NEWFOUNDLAND - A love for music and the desire to teach has led one area woman to open her own music school. Carrie Adamczak, recently hosted a grand opening for Carrie’s Magical Melodies to celebrate and showcase a studio constructed by her husband Carl near the family’s home in Newfoundland.  

Anyone interested in learning how to play the piano, clarinet, flute or saxophone can sign up for lessons. For 12 years Adamczak has been teaching privately, but she recently moved to Newfoundland and is eager to gain some students. There was a point, while giving private lessons, Adamczak taught 25 students a week. 
     

In addition to the lessons, Adamczak is certified in repairing wooden and brass instruments.

Many families in the area may already know Adamczak, since she worked for the head start program at Wallenpaupack South Elementary School. As well, she is a graduate of the district.  

With a love of music since she was a child, there was a time when Adamczak thought of being a band director, but she later found the repair aspect of the music industry and continued with that she said. But now, she has decided to blend her passion for music with her love of children to share her knowledge with her students.

As students continue to work and learn, Adamczak said she enjoys seeing their progress and realizing how skilled they are as they continue on. There have been some students, that Adamczak worked with for seven years.

Adamczak offers one on one private lessons where she teaches students how to read music and then possibly, go on to be a part of ensembles and participate in recitals. 
     For the students she works with, Adamczak said she expects them to work hard, but she also wants them to enjoy playing their instrument.

Adamczak is able to teach classical to current music and because of that, the students can play what they wish. Classics are important, she said, because that is where the “roots” of music are from and students’ skills evolve since she believes classical is harder so the “level of difficulty opens the mind to creativity.”

Lessons generally last a half hour, but the first couple of weeks Adamczak anticipants more time may be needed as students gradually learn how to read the music. In addition to the students, Adamczak said she is in contact with school band directors to be aware of where each student is at.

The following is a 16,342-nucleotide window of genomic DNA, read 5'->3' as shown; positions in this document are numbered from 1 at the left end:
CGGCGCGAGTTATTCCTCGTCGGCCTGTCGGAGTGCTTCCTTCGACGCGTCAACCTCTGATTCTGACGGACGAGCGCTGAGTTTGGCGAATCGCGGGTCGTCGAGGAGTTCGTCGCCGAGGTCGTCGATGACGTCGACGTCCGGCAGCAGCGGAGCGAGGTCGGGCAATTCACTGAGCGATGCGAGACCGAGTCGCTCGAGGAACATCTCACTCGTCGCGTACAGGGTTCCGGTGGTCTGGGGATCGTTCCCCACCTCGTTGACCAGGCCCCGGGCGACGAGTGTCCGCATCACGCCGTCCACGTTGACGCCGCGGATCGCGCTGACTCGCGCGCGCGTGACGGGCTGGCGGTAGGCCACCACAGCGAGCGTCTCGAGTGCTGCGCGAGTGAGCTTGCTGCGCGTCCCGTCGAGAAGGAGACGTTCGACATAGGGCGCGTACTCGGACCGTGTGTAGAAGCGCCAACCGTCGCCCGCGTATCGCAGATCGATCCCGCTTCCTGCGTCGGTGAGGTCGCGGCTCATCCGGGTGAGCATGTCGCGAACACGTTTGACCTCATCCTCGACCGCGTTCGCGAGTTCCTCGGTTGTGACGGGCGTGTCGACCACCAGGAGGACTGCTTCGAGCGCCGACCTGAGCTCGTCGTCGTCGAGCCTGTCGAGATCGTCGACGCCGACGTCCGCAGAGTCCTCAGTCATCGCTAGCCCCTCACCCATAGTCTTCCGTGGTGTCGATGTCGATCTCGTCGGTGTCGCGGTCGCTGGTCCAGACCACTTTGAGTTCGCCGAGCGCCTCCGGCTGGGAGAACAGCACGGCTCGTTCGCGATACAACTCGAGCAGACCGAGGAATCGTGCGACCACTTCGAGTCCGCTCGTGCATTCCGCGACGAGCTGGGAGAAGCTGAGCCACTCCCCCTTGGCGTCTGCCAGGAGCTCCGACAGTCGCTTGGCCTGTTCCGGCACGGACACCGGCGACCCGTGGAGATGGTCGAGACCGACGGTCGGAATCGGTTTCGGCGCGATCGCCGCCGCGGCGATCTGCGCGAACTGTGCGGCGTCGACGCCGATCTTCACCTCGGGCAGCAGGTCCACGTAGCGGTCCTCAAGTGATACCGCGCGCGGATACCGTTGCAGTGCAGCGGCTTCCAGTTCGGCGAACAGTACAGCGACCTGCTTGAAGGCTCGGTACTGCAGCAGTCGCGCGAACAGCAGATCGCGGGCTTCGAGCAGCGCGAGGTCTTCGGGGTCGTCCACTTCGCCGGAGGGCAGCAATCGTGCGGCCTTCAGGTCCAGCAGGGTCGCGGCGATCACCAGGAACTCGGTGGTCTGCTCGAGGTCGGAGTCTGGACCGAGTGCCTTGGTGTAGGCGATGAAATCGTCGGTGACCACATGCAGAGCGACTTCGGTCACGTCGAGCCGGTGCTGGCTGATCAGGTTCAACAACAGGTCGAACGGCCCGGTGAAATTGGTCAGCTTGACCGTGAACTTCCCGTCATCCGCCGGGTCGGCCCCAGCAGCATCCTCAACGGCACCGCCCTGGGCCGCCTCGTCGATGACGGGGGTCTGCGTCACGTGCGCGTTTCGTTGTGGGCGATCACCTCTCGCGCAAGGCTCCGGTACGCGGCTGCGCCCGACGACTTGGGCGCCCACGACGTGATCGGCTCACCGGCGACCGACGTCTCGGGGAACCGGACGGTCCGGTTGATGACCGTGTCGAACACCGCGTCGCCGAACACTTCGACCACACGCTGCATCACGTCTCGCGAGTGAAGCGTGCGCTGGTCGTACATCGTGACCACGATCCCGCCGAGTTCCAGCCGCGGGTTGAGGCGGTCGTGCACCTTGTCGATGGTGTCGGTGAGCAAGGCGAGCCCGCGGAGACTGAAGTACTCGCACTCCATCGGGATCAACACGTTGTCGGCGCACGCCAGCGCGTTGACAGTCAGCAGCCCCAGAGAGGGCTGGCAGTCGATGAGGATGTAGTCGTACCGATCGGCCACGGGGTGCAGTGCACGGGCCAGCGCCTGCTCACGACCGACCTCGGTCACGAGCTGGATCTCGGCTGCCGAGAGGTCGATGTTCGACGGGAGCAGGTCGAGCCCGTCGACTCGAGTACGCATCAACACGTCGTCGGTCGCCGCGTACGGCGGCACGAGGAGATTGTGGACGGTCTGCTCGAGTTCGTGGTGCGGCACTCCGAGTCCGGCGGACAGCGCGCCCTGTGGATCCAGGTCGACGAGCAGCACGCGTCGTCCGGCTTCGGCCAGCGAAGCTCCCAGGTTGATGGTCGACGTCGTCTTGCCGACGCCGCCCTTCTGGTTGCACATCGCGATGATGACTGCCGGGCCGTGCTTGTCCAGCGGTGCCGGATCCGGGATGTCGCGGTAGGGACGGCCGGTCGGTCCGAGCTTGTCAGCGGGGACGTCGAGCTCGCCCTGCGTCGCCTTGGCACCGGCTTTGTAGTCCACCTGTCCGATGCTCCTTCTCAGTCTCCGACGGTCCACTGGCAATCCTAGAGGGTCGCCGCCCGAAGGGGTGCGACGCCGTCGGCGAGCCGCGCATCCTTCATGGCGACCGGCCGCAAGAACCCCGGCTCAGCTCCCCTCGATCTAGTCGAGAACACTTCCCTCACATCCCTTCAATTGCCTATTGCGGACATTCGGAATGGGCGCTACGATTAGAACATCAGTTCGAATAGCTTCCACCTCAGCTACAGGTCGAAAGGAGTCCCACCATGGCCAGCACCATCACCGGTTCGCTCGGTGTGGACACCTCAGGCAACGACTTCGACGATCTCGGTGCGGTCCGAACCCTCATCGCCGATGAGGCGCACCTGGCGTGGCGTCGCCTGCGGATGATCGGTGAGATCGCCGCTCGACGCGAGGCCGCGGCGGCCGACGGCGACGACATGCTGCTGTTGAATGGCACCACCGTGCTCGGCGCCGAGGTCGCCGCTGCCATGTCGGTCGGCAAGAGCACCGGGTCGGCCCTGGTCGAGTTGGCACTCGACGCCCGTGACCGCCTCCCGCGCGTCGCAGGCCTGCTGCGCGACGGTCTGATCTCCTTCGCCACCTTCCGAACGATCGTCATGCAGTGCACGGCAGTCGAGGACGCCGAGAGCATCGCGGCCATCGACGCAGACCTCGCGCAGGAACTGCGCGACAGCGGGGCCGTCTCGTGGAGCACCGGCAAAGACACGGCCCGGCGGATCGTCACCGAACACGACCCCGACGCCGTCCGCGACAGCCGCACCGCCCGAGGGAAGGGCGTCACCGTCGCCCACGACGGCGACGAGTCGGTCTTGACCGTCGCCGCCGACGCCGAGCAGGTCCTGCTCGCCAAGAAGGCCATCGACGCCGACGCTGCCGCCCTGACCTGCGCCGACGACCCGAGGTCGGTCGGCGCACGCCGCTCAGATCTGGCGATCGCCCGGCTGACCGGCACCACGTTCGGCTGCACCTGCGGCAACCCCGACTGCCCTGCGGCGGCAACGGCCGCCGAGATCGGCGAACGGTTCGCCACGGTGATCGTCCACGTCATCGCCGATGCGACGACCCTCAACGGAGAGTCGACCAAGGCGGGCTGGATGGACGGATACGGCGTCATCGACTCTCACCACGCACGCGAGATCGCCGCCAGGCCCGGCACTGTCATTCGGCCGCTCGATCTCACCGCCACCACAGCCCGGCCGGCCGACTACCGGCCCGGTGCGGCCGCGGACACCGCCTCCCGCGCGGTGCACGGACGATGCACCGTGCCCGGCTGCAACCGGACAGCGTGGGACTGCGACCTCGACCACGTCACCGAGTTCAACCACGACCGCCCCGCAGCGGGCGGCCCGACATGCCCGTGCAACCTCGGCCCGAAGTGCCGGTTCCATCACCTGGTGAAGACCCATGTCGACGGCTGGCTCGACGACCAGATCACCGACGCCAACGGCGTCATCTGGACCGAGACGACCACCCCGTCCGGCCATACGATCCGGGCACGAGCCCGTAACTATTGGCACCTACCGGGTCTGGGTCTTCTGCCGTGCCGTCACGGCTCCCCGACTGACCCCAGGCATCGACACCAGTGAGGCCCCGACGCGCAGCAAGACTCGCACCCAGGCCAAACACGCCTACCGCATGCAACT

Initially, as the students begin to learn how to play, Adamczak said it may be “overwhelming” to some students but she has to get to know them and determine their ability since “every kid is different.”

The need for instrumental repair, tends to depend on the student and how they care for their instrument Adamczak said. As their instructor though, Adamczak will teach the students how to care for the apparatus. 
     

As students progress, Adamczak allows them to select the music they wish to play and at some point, she hopes her students will perform at retirement homes for seniors because, she said the performance is nice for the community and practice for the students.

Adamczak is in regular communication with parents she said, because she wants them aware of their children’s progress. 
     

Larissa Laing was at the open house with her 5-year-old son Sammy to learn more about what Adamczak is offering. Laing said it is because of Adamczak’s location and experience with children that she was looking to her for music lessons for her son. 
     

Trista Conklin was also at the open house with her 10-year-old daughter Breanna, to see what Adamczak can offer. Conklin knew Adamczak from the preschool. She did say however, that knowing Adamczak was a bonus to her looking into the lessons for her daughter. 
     

Jennifer Hieber was at the open house with her 9-year-old daughter Gabrielle, who is interested in taking piano lessons from Adamczak. Also knowing Adamczak from preschool, Hieber said her patience and kind personality are traits that her daughter will appreciate as she learns to play.  

The best part of teaching Adamczak said, is working with the students and seeing them evolve and be able to participate in recitals. Those events then allow families to see the success of their children

Come October, Adamczak will teach mommy and me classes for children ages 3 to 5 at Wallenpaupack South Elementary School. The class is through a community partnership program where students will make music crafts in accordance to a theme. Registration for that class, Adamczak said will be on the district’s website after Labor Day. The response she has received has been overwhelming and so, Adamczak is ready to start teaching.

For more information, Adamczak can be reached at 717-639-1469.